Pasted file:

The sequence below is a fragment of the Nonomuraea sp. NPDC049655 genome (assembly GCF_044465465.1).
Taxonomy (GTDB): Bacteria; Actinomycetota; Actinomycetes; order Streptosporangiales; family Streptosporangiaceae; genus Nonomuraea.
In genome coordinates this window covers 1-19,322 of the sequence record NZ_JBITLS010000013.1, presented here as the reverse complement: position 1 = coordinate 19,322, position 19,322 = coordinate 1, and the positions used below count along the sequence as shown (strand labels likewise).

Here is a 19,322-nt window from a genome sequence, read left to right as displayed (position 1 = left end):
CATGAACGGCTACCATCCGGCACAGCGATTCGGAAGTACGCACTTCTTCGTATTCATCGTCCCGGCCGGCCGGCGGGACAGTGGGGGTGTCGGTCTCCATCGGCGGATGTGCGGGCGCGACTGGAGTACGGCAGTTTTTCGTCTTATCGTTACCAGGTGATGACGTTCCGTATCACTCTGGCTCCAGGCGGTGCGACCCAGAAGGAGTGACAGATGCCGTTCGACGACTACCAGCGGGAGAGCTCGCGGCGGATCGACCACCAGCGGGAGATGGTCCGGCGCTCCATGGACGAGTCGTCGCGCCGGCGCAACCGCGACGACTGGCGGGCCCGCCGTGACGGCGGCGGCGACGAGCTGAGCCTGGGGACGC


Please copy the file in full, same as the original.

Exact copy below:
The sequence below is a fragment of the Nonomuraea sp. NPDC049655 genome (assembly GCF_044465465.1).
Taxonomy (GTDB): Bacteria; Actinomycetota; Actinomycetes; order Streptosporangiales; family Streptosporangiaceae; genus Nonomuraea.
In genome coordinates this window covers 1-19,322 of the sequence record NZ_JBITLS010000013.1, presented here as the reverse complement: position 1 = coordinate 19,322, position 19,322 = coordinate 1, and the positions used below count along the sequence as shown (strand labels likewise).

Here is a 19,322-nt window from a genome sequence, read left to right as displayed (position 1 = left end):
CATGAACGGCTACCATCCGGCACAGCGATTCGGAAGTACGCACTTCTTCGTATTCATCGTCCCGGCCGGCCGGCGGGACAGTGGGGGTGTCGGTCTCCATCGGCGGATGTGCGGGCGCGACTGGAGTACGGCAGTTTTTCGTCTTATCGTTACCAGGTGATGACGTTCCGTATCACTCTGGCTCCAGGCGGTGCGACCCAGAAGGAGTGACAGATGCCGTTCGACGACTACCAGCGGGAGAGCTCGCGGCGGATCGACCACCAGCGGGAGATGGTCCGGCGCTCCATGGACGAGTCGTCGCGCCGGCGCAACCGCGACGACTGGCGGGCCCGCCGTGACGGCGGCGGCGACGAGCTGAGCCTGGGGACGC